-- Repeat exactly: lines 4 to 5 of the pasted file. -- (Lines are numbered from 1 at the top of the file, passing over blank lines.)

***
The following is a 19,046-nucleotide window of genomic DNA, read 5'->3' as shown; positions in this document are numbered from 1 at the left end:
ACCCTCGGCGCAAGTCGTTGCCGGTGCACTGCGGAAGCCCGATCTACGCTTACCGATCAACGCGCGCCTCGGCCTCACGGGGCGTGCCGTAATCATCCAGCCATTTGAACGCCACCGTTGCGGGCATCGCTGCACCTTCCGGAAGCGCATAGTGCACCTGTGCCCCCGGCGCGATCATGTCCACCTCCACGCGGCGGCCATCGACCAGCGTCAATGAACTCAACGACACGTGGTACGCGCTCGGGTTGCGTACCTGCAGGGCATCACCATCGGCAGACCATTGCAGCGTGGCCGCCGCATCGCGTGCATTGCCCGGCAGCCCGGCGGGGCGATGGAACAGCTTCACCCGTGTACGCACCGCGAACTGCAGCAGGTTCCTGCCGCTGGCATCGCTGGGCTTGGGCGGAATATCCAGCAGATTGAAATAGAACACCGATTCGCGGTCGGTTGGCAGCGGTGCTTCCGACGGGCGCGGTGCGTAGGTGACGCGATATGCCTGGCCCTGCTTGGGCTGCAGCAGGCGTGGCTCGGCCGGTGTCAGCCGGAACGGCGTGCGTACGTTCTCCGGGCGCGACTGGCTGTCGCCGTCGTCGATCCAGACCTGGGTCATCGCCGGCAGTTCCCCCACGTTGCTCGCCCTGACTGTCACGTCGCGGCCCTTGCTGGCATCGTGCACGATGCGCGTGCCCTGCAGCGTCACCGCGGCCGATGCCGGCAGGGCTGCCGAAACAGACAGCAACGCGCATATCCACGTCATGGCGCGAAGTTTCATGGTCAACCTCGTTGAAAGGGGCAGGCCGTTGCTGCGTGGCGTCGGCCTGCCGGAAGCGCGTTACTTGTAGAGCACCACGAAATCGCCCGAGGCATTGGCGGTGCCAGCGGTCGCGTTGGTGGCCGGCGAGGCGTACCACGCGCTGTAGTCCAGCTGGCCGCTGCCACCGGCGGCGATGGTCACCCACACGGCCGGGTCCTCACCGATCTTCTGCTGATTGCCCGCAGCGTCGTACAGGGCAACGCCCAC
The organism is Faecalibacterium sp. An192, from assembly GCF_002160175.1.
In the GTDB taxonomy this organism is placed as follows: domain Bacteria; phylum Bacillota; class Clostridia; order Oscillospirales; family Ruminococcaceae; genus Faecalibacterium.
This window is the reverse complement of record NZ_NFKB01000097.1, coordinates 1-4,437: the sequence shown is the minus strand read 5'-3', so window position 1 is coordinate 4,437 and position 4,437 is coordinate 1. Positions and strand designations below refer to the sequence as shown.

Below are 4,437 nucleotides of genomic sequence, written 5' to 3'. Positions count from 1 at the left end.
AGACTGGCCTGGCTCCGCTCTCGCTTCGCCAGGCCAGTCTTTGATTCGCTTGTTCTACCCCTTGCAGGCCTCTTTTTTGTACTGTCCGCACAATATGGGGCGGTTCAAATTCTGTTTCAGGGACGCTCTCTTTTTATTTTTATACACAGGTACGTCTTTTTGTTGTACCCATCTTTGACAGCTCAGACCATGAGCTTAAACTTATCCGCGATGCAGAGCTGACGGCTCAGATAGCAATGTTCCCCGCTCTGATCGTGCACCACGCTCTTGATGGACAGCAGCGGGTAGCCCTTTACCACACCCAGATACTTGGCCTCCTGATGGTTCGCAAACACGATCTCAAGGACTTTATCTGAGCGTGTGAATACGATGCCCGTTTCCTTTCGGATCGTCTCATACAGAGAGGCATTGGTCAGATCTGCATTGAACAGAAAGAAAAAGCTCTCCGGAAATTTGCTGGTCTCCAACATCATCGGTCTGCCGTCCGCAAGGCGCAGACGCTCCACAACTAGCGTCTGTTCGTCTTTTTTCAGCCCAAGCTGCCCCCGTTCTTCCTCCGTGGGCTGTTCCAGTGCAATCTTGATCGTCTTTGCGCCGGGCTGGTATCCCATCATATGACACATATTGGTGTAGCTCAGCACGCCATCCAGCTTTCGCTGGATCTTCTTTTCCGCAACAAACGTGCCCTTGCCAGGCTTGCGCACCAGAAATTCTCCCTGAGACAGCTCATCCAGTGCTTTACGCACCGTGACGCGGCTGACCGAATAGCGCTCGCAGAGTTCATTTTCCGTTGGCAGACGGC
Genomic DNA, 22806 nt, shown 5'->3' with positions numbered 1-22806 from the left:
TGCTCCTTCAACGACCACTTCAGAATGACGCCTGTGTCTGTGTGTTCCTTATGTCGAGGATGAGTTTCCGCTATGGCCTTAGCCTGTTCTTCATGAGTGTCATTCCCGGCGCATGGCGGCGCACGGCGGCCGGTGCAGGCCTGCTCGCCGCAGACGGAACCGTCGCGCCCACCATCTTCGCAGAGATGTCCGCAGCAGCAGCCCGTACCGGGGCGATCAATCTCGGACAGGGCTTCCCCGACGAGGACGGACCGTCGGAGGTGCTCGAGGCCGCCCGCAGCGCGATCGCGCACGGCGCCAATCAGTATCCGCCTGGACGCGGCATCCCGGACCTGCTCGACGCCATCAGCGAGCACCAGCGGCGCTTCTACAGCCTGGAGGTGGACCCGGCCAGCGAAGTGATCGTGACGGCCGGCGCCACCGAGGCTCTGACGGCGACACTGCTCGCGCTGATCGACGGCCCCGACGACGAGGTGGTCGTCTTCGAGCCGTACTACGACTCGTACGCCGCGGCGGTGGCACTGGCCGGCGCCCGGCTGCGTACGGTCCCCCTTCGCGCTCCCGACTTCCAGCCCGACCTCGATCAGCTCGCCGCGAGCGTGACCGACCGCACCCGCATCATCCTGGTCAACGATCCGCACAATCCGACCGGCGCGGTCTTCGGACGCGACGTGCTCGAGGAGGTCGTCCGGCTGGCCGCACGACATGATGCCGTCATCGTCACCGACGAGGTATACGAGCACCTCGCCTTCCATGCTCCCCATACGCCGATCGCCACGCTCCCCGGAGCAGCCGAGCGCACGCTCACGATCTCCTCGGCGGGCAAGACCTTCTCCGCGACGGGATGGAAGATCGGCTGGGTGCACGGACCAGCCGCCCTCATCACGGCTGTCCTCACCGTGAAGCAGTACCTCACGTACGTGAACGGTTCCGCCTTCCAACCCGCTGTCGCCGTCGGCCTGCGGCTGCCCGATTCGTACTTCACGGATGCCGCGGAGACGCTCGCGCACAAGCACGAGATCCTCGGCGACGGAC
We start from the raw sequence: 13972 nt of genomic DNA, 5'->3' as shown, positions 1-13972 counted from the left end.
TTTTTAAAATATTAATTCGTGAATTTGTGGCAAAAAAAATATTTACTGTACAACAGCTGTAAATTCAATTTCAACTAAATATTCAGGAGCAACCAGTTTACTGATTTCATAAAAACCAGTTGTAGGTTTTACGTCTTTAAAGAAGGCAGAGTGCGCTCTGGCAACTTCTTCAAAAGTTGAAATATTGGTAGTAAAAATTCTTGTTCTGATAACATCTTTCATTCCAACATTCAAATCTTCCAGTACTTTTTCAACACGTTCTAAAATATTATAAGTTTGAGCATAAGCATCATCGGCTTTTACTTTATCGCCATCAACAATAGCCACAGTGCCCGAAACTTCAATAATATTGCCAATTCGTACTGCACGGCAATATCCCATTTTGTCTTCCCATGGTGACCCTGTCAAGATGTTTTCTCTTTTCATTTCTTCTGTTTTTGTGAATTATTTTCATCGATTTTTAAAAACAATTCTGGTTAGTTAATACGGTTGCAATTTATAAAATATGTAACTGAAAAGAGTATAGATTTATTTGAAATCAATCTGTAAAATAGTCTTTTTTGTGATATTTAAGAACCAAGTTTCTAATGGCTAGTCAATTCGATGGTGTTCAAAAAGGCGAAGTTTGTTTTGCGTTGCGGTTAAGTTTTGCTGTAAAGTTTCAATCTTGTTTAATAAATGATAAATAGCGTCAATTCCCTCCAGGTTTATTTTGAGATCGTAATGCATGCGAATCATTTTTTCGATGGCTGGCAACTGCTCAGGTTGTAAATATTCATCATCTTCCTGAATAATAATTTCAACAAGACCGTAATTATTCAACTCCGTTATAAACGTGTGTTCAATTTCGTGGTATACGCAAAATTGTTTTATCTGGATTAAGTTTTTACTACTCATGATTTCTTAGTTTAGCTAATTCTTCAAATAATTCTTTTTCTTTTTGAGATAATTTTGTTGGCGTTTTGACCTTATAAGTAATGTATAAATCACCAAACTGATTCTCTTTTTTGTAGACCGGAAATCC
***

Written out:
In the GTDB taxonomy this organism is placed as follows: domain Bacteria; phylum Bacillota; class Clostridia; order Oscillospirales; family Ruminococcaceae; genus Faecalibacterium.
This window is the reverse complement of record NZ_NFKB01000097.1, coordinates 1-4,437: the sequence shown is the minus strand read 5'-3', so window position 1 is coordinate 4,437 and position 4,437 is coordinate 1. Positions and strand designations below refer to the sequence as shown.